Weekend Reading is a weekly rundown of our favorite stories from around the web.

The Cult of the Line: It’s Not About the Merch
Today, the queue is partly a resellers’ market: energetic young entrepreneurs snapping up wares in multiples, then flipping them at soaring markups on eBay or selling them for pocket change to finance their own buys. On this day, the spirit of commerce was lively on Lafayette Street, with vans lining the far side of the block, the trunks popped to display boxes and bags packed with limited-edition inventory from Nike, Supreme and other vendors — a lure for passers-by.

via: The New York Times

How Raf Simons Captured the Calvin Klein Empire
The Belgian designer has long been a darling of the fashion world, so it’s no surprise that his latest act, a creative reboot of an $8.4 billion American fashion house, has the industry swooning. In the designer’s first major interview since his New York debut, he describes his approach.

via: Vanity Fair

Why Demna Gvasalia Is the First Designer to Truly Understand Internet Culture
It’s too soon to tell where history will place Demna Gvasalia. Maybe he’ll be remembered as one of the greats, but even if he doesn’t he can take comfort from the fact that nobody in fashion is in tune with the ethos of our era like he is.

via: Highsnobiety

School of Christian Dior
So how could Christian Dior, back in 1957, before his sudden and untimely disappearance at age 52, have imagined that his work – so personal, so tied up with artistic friends from his early years, so deeply and viscerally attached to his mother and her turn-of-the-century style – would generate a troop of six followers?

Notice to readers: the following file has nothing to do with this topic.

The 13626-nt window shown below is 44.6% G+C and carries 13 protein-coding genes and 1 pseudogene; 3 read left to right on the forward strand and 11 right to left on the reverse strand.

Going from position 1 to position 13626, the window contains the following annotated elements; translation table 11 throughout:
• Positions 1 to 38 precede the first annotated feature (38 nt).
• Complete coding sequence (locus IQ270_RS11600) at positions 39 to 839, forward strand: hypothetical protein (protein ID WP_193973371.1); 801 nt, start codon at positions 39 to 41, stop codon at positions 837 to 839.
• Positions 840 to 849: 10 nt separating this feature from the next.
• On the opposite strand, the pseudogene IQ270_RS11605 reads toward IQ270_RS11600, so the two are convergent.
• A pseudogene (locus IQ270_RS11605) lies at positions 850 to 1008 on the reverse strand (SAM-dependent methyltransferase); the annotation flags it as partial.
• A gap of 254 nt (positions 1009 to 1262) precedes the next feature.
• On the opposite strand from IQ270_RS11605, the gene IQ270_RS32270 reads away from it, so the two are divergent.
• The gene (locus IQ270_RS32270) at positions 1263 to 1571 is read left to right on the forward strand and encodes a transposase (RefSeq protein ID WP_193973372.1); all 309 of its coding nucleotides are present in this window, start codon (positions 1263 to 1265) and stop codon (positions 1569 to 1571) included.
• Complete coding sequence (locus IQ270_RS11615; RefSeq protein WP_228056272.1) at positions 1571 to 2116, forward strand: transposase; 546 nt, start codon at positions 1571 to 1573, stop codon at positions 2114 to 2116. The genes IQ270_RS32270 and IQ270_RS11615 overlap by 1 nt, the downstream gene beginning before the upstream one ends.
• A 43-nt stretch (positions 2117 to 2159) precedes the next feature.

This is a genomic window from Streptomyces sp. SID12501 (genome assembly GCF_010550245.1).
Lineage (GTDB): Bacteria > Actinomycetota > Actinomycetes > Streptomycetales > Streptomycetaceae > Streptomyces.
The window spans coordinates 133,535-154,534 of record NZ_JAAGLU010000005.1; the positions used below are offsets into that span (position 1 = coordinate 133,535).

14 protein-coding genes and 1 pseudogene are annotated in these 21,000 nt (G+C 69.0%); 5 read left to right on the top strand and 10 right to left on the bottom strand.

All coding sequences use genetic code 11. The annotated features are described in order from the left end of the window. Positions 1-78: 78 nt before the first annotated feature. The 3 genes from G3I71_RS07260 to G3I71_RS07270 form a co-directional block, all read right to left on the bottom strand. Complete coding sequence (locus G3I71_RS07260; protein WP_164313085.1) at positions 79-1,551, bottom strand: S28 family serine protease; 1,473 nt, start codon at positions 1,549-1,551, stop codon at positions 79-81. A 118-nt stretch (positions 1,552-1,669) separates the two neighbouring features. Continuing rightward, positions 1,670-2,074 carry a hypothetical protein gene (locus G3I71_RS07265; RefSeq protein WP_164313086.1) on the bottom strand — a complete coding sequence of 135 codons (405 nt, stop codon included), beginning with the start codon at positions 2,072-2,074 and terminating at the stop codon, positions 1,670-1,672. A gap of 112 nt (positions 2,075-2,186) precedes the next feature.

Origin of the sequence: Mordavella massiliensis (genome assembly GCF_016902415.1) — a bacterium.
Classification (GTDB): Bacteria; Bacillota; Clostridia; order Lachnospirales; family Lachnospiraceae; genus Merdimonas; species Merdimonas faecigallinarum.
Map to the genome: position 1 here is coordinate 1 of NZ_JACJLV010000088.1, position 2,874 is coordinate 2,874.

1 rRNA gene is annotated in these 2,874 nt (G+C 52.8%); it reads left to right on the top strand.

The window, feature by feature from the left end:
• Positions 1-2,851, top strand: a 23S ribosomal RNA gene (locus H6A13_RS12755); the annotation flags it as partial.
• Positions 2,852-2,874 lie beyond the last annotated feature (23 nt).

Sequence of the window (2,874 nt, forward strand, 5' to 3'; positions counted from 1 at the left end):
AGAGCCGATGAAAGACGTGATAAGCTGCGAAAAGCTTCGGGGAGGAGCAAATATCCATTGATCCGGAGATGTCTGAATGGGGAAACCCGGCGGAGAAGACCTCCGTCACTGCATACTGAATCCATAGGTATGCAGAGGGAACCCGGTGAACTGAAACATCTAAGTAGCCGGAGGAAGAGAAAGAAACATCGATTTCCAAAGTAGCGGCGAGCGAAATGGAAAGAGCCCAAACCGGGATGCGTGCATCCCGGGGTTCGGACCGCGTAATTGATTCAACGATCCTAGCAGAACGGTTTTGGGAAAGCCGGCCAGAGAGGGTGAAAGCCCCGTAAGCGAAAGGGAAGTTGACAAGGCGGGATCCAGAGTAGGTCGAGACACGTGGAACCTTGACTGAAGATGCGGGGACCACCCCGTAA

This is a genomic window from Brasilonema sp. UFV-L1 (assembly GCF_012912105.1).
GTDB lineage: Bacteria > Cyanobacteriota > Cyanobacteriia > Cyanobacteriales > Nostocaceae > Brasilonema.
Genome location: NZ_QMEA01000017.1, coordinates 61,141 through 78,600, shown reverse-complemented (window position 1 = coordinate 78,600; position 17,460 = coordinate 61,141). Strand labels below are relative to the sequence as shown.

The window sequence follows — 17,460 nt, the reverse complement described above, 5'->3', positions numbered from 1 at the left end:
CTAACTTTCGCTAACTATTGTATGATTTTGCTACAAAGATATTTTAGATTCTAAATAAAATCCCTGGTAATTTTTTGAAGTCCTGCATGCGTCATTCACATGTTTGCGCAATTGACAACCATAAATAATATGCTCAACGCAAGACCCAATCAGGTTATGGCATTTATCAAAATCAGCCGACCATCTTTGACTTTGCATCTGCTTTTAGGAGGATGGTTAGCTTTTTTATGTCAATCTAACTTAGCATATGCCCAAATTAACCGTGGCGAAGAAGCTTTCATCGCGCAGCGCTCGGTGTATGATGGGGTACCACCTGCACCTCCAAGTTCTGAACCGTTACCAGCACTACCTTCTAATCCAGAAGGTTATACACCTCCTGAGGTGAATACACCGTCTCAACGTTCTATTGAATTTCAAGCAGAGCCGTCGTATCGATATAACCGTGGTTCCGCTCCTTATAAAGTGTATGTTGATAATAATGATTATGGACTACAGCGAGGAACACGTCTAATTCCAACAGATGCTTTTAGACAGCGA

via: British Vogue

Hedi Slimane's 'Secret Society'
For the August 2017 issue of Italian Vogue, Hedi Slimane has contributed an expansive photographic portfolio dedicated to the subject he has been researching for a decade: Los Angeles. Since moving there in 2007 the Parisian photographer and sometime creative director has become deeply embedded in the city's creative subcultures. Here, in an email exchange with Italian Vogue editor-at-large Luke Leitch, Slimane sketches the context for his work. He discusses his beginnings as a photographer, and the threads of androgyny, music and indie otherness that run through his canon. He introduces thesecret societyof LA musicians, artists, skaters and surfers that feature in a special portfolio and explains how the city came to inflect his vision, both as a photographer and during his tenure at Yves Saint Laurent.

via: Business of Fashion

Escalating Sweatshop Protests Keep Nike Sweating
It may seem like a flashback to the 1990s, when Nike became the poster child for corporate irresponsibility and was regularly targeted by anti-sweatshop activists. Over the next decade and a half, the company made serious efforts to reform its practices, adopting one of the business world’s first codes of conduct and winning praise from labor activists. But in recent months Nike has lost much of that goodwill, amid similar allegations, and is sparking new protests led by a new generation of activists.